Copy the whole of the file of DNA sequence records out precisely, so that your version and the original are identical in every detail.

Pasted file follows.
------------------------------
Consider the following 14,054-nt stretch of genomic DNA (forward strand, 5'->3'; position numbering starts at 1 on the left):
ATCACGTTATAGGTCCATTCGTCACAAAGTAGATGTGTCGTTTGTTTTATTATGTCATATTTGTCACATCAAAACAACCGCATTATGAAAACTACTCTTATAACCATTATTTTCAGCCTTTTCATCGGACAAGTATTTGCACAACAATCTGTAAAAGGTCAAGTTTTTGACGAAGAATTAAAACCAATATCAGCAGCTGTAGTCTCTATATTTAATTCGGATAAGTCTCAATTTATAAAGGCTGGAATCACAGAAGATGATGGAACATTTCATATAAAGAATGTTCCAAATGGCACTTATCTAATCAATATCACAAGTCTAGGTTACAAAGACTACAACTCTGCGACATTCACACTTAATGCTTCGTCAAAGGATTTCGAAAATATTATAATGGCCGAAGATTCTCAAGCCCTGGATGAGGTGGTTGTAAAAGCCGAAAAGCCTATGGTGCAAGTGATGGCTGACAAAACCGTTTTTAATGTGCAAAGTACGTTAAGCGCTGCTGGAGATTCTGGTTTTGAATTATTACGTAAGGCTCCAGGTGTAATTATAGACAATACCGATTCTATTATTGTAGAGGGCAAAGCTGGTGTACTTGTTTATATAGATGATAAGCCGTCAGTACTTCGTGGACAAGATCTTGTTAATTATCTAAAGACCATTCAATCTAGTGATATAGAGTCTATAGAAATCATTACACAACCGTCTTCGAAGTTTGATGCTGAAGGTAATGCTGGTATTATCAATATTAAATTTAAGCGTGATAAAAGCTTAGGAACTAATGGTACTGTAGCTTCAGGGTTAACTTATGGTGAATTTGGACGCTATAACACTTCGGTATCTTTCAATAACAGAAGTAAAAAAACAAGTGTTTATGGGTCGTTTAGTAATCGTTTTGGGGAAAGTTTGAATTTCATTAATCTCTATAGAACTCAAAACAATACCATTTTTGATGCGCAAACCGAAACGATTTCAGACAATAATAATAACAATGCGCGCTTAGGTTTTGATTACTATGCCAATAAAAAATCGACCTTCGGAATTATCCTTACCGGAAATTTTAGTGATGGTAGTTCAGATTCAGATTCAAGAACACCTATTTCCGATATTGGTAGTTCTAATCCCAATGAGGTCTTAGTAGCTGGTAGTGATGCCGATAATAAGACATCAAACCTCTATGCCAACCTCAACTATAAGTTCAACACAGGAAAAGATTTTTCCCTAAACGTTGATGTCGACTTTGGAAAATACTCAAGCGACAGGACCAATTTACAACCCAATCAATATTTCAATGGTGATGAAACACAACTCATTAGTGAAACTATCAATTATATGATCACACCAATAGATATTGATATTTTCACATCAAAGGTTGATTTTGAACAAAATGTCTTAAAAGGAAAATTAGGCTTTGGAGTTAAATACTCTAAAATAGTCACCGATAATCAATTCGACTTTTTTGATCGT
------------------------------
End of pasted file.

Consider the following 14,054-nt stretch of genomic DNA (forward strand, 5'->3'; position numbering starts at 1 on the left):
ATCACGTTATAGGTCCATTCGTCACAAAGTAGATGTGTCGTTTGTTTTATTATGTCATATTTGTCACATCAAAACAACCGCATTATGAAAACTACTCTTATAACCATTATTTTCAGCCTTTTCATCGGACAAGTATTTGCACAACAATCTGTAAAAGGTCAAGTTTTTGACGAAGAATTAAAACCAATATCAGCAGCTGTAGTCTCTATATTTAATTCGGATAAGTCTCAATTTATAAAGGCTGGAATCACAGAAGATGATGGAACATTTCATATAAAGAATGTTCCAAATGGCACTTATCTAATCAATATCACAAGTCTAGGTTACAAAGACTACAACTCTGCGACATTCACACTTAATGCTTCGTCAAAGGATTTCGAAAATATTATAATGGCCGAAGATTCTCAAGCCCTGGATGAGGTGGTTGTAAAAGCCGAAAAGCCTATGGTGCAAGTGATGGCTGACAAAACCGTTTTTAATGTGCAAAGTACGTTAAGCGCTGCTGGAGATTCTGGTTTTGAATTATTACGTAAGGCTCCAGGTGTAATTATAGACAATACCGATTCTATTATTGTAGAGGGCAAAGCTGGTGTACTTGTTTATATAGATGATAAGCCGTCAGTACTTCGTGGACAAGATCTTGTTAATTATCTAAAGACCATTCAATCTAGTGATATAGAGTCTATAGAAATCATTACACAACCGTCTTCGAAGTTTGATGCTGAAGGTAATGCTGGTATTATCAATATTAAATTTAAGCGTGATAAAAGCTTAGGAACTAATGGTACTGTAGCTTCAGGGTTAACTTATGGTGAATTTGGACGCTATAACACTTCGGTATCTTTCAATAACAGAAGTAAAAAAACAAGTGTTTATGGGTCGTTTAGTAATCGTTTTGGGGAAAGTTTGAATTTCATTAATCTCTATAGAACTCAAAACAATACCATTTTTGATGCGCAAACCGAAACGATTTCAGACAATAATAATAACAATGCGCGCTTAGGTTTTGATTACTATGCCAATAAAAAATCGACCTTCGGAATTATCCTTACCGGAAATTTTAGTGATGGTAGTTCAGATTCAGATTCAAGAACACCTATTTCCGATATTGGTAGTTCTAATCCCAATGAGGTCTTAGTAGCTGGTAGTGATGCCGATAATAAGACATCAAACCTCTATGCCAACCTCAACTATAAGTTCAACACAGGAAAAGATTTTTCCCTAAACGTTGATGTCGACTTTGGAAAATACTCAAGCGACAGGACCAATTTACAACCCAATCAATATTTCAATGGTGATGAAACACAACTCATTAGTGAAACTATCAATTATATGATCACACCAATAGATATTGATATTTTCACATCAAAGGTTGATTTTGAACAAAATGTCTTAAAAGGAAAATTAGGCTTTGGAGTTAAATACTCTAAAATAGTCACCGATAATCAATTCGACTTTTTTGATCGT